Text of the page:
Convergence in Income Inequality: Further Evidence from the Club Clustering Methodology across States in the U.S.

Convergence in Income Inequality: Further Evidence from the Club Clustering Methodology across... This paper contributes to the sparse literature on inequality convergence by empirically testing convergence across states in the U.S. This sample period encompasses a series of different periods that the existing literature discusses -- the Great Depression (1929–1944), the Great Compression (1945–1979), the Great Divergence (1980-present), the Great Moderation (1982–2007), and the Great Recession (2007–2009). This paper implements the relatively new method of panel convergence testing, recommended by Phillips and Sul (2007). This method examines the club convergence hypothesis, which argues that certain countries, states, sectors, or regions belong to a club that moves from disequilibrium positions to their club-specific steady-state positions. We find strong support for convergence through the late 1970s and early 1980s, and then evidence of divergence. The divergence, however, moves the dispersion of inequality measures across states only a fraction of the way back to their levels in the early part of the twentieth century. http://www.deepdyve.com/assets/images/DeepDyve-Logo-lg.png International Advances in Economic Research Springer Journals

Convergence in Income Inequality: Further Evidence from the Club Clustering Methodology across States in the U.S.

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Publisher
Springer Journals
Copyright
Copyright © 2018 by International Atlantic Economic Society
Subject
Economics; Economics, general; Macroeconomics/Monetary Economics//Financial Economics; International Economics; Microeconomics; Economic Growth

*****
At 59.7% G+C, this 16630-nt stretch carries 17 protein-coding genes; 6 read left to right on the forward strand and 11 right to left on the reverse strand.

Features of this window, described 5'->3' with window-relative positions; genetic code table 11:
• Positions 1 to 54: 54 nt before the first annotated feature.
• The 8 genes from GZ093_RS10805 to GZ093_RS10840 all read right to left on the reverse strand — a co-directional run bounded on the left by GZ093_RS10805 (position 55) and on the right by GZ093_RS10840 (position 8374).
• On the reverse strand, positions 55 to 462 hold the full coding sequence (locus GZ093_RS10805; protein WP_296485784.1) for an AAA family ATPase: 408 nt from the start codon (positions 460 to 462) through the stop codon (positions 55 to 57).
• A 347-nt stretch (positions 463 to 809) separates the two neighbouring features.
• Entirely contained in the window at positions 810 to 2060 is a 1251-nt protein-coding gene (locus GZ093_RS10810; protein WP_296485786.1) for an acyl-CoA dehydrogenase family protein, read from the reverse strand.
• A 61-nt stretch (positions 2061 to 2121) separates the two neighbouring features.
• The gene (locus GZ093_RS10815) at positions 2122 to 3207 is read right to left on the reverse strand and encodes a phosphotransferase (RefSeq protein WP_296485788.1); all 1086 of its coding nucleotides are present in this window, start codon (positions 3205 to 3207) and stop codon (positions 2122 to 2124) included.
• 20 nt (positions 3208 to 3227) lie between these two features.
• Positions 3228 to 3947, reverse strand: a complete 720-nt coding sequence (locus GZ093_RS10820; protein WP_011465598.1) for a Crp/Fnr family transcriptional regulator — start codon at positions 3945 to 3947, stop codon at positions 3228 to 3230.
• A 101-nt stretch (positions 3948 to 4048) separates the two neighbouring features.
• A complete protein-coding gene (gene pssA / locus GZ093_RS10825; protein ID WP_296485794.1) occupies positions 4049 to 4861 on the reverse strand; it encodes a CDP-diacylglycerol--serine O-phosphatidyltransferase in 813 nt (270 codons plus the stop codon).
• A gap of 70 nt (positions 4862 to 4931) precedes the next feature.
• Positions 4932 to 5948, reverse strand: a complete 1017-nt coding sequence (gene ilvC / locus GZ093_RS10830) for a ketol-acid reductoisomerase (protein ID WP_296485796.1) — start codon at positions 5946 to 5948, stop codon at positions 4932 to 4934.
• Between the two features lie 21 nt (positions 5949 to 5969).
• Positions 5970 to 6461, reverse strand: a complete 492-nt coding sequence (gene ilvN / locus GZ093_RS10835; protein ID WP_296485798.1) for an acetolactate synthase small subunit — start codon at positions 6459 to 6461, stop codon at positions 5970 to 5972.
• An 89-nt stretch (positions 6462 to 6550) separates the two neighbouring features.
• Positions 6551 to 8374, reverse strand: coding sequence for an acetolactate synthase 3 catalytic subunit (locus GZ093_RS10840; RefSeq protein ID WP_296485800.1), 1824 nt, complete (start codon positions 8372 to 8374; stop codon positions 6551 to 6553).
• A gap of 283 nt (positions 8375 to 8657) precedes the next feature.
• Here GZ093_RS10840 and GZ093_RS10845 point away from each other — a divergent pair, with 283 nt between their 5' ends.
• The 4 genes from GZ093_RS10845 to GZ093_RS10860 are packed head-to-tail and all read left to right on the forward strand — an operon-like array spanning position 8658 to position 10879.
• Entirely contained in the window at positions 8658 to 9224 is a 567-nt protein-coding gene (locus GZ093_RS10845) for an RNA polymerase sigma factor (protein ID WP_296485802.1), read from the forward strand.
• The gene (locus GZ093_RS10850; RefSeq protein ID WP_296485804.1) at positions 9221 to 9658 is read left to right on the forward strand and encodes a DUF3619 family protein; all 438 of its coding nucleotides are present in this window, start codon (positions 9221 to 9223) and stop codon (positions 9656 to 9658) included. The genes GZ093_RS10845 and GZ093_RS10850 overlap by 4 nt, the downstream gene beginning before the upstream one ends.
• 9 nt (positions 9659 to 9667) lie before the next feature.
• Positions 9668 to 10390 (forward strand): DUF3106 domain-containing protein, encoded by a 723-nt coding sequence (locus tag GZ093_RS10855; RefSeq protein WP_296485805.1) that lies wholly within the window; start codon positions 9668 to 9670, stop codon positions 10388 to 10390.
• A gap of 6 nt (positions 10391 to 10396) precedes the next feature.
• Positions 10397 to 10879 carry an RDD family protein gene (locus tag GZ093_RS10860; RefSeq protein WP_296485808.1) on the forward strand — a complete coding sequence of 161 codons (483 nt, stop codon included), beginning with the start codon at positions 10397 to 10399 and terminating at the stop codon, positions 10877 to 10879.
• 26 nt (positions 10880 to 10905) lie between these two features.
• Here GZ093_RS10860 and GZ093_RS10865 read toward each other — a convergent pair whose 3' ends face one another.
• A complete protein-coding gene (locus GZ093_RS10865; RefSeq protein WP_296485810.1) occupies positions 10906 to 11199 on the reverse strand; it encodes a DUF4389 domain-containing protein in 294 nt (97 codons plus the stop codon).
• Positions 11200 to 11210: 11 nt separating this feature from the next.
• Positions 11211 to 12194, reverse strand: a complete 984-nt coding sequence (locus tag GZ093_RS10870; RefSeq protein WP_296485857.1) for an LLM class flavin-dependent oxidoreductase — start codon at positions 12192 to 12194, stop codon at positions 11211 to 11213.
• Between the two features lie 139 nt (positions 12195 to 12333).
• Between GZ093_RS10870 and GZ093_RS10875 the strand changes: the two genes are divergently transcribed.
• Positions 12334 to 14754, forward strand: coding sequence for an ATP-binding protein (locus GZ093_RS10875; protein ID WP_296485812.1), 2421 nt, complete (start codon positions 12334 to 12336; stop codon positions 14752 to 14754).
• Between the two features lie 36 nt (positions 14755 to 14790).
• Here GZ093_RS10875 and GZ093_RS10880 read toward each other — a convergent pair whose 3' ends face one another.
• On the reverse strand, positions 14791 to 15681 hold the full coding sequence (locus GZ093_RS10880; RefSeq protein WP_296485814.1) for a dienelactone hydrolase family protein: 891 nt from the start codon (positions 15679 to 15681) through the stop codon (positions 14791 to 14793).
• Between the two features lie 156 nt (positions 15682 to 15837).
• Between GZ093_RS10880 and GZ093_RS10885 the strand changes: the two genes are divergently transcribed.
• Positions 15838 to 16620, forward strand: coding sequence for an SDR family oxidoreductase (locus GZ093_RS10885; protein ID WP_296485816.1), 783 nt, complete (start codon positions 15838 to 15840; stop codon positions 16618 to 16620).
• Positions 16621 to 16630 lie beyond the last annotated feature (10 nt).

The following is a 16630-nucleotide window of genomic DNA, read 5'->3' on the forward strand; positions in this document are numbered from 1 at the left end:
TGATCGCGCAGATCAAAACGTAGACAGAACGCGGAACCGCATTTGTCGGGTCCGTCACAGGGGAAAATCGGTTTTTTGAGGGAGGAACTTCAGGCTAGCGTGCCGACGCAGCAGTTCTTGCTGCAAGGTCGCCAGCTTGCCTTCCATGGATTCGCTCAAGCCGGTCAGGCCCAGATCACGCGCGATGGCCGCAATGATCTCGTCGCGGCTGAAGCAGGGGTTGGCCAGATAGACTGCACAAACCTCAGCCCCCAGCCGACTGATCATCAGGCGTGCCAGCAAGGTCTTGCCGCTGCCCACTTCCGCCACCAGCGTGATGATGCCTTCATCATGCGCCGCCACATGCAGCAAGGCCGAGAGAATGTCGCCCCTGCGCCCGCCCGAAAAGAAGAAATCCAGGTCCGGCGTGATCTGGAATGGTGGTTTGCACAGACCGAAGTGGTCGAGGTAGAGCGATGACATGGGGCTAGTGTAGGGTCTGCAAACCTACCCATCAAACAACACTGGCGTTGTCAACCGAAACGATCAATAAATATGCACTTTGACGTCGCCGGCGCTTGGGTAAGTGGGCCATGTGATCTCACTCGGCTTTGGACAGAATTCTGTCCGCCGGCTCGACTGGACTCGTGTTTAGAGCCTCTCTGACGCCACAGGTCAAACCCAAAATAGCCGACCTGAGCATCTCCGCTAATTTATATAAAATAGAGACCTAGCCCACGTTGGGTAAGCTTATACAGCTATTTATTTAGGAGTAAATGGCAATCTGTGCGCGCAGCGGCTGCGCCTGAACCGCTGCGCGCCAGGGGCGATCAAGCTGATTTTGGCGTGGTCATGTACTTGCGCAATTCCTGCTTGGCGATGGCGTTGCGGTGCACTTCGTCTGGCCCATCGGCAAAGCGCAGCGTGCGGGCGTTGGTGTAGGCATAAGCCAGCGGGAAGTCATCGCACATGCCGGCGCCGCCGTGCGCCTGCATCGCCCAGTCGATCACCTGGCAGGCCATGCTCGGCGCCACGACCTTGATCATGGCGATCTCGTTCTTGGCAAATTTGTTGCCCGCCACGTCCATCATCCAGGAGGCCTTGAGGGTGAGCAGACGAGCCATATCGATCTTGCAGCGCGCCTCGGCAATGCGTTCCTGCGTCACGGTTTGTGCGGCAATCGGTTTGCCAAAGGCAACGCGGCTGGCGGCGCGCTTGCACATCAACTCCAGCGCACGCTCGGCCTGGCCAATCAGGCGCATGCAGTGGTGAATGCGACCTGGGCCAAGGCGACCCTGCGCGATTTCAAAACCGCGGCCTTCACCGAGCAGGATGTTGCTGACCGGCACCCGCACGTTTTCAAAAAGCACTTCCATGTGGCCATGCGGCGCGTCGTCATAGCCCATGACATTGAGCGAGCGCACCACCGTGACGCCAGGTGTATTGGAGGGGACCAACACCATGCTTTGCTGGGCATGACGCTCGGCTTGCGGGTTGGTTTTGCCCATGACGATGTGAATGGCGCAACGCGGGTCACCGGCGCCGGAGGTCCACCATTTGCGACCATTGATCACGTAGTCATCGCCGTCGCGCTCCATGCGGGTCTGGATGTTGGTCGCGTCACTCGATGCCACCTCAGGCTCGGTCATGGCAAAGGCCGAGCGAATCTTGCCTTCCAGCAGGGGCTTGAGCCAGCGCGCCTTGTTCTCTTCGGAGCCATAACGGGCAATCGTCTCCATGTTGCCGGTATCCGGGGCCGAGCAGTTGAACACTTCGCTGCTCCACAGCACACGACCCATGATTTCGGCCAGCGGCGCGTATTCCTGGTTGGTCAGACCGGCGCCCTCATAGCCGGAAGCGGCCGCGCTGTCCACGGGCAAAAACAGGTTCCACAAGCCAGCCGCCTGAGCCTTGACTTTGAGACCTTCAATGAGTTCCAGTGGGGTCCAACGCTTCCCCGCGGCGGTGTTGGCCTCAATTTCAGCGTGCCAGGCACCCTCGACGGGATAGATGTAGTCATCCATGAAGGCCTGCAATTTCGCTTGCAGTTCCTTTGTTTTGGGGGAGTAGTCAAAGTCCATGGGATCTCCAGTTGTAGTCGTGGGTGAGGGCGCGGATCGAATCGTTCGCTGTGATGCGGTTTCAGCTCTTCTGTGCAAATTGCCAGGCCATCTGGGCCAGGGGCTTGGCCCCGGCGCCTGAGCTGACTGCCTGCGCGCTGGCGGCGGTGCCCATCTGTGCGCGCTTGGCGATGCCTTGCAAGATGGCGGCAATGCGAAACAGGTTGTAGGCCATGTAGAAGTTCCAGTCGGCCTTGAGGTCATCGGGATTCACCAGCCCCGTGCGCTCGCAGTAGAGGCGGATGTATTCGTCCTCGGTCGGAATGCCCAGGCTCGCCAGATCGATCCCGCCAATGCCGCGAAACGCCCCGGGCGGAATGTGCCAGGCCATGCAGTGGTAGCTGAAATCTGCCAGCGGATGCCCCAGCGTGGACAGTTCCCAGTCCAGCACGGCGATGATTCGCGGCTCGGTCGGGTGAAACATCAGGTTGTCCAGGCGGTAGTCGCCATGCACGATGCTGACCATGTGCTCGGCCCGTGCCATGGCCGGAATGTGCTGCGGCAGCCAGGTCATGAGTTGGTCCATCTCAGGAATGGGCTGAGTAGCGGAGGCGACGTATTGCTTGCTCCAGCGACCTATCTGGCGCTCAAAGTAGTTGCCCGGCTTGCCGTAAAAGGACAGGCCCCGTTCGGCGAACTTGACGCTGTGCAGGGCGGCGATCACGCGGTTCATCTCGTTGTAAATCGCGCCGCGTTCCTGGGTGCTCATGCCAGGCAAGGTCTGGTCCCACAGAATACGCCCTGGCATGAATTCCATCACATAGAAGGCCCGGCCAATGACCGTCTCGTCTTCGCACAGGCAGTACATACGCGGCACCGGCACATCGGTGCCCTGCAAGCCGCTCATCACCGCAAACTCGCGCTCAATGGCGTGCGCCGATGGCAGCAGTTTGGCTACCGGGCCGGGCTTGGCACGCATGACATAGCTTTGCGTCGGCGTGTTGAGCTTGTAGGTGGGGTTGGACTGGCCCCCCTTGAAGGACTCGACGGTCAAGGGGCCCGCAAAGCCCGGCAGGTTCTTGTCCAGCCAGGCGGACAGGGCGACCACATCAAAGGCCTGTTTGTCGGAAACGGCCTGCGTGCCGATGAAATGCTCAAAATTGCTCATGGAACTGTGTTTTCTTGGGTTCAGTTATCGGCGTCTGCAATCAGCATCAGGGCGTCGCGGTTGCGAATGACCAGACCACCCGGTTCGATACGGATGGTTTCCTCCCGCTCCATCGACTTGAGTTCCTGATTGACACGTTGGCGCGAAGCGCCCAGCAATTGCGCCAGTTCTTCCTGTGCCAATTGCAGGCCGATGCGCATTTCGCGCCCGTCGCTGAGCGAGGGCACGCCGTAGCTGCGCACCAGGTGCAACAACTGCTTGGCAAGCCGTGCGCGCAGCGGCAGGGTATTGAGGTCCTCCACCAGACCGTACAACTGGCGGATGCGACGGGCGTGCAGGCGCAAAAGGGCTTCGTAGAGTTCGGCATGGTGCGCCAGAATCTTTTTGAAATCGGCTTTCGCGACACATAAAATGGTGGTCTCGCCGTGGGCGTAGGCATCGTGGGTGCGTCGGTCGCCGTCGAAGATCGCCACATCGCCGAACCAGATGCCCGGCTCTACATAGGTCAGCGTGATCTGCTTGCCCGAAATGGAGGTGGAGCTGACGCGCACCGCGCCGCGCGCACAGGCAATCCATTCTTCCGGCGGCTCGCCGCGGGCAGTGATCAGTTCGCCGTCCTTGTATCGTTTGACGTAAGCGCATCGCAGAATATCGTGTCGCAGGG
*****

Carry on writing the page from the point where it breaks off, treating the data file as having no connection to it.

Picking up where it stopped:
ISSN
1083-0898
eISSN
1573-966X
D.O.I.
10.1007/s11294-018-9675-y
Publisher site
See Article on Publisher Site

Abstract

This paper contributes to the sparse literature on inequality convergence by empirically testing convergence across states in the U.S. This sample period encompasses a series of different periods that the existing literature discusses -- the Great Depression (1929–1944), the Great Compression (1945–1979), the Great Divergence (1980-present), the Great Moderation (1982–2007), and the Great Recession (2007–2009). This paper implements the relatively new method of panel convergence testing, recommended by Phillips and Sul (2007). This method examines the club convergence hypothesis, which argues that certain countries, states, sectors, or regions belong to a club that moves from disequilibrium positions to their club-specific steady-state positions. We find strong support for convergence through the late 1970s and early 1980s, and then evidence of divergence. The divergence, however, moves the dispersion of inequality measures across states only a fraction of the way back to their levels in the early part of the twentieth century.

Journal

International Advances in Economic ResearchSpringer Journals

Published: Mar 20, 2018

References

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